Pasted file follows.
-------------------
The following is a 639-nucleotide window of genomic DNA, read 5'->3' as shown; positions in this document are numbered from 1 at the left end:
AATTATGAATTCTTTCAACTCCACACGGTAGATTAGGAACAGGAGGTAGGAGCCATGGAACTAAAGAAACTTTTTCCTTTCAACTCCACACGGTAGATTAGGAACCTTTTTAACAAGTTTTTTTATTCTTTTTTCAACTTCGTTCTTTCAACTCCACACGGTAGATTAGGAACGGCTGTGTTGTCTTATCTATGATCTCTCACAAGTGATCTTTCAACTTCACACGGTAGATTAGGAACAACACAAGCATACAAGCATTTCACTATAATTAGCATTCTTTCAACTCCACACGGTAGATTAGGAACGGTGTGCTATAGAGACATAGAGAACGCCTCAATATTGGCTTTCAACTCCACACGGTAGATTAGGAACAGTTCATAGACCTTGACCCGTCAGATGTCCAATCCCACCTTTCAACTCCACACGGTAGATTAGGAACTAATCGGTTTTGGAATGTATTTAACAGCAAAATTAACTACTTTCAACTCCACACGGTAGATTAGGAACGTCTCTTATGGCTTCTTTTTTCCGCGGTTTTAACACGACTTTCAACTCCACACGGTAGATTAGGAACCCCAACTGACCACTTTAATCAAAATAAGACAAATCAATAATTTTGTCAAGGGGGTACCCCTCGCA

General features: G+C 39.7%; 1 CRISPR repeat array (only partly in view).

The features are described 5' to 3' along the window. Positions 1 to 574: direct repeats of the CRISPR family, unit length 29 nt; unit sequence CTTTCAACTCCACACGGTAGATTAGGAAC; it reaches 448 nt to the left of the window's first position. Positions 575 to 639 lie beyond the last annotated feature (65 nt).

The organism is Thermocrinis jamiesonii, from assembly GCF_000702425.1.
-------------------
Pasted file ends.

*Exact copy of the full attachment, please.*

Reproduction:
The following is a 639-nucleotide window of genomic DNA, read 5'->3' as shown; positions in this document are numbered from 1 at the left end:
AATTATGAATTCTTTCAACTCCACACGGTAGATTAGGAACAGGAGGTAGGAGCCATGGAACTAAAGAAACTTTTTCCTTTCAACTCCACACGGTAGATTAGGAACCTTTTTAACAAGTTTTTTTATTCTTTTTTCAACTTCGTTCTTTCAACTCCACACGGTAGATTAGGAACGGCTGTGTTGTCTTATCTATGATCTCTCACAAGTGATCTTTCAACTTCACACGGTAGATTAGGAACAACACAAGCATACAAGCATTTCACTATAATTAGCATTCTTTCAACTCCACACGGTAGATTAGGAACGGTGTGCTATAGAGACATAGAGAACGCCTCAATATTGGCTTTCAACTCCACACGGTAGATTAGGAACAGTTCATAGACCTTGACCCGTCAGATGTCCAATCCCACCTTTCAACTCCACACGGTAGATTAGGAACTAATCGGTTTTGGAATGTATTTAACAGCAAAATTAACTACTTTCAACTCCACACGGTAGATTAGGAACGTCTCTTATGGCTTCTTTTTTCCGCGGTTTTAACACGACTTTCAACTCCACACGGTAGATTAGGAACCCCAACTGACCACTTTAATCAAAATAAGACAAATCAATAATTTTGTCAAGGGGGTACCCCTCGCA

General features: G+C 39.7%; 1 CRISPR repeat array (only partly in view).

The features are described 5' to 3' along the window. Positions 1 to 574: direct repeats of the CRISPR family, unit length 29 nt; unit sequence CTTTCAACTCCACACGGTAGATTAGGAAC; it reaches 448 nt to the left of the window's first position. Positions 575 to 639 lie beyond the last annotated feature (65 nt).

The organism is Thermocrinis jamiesonii, from assembly GCF_000702425.1.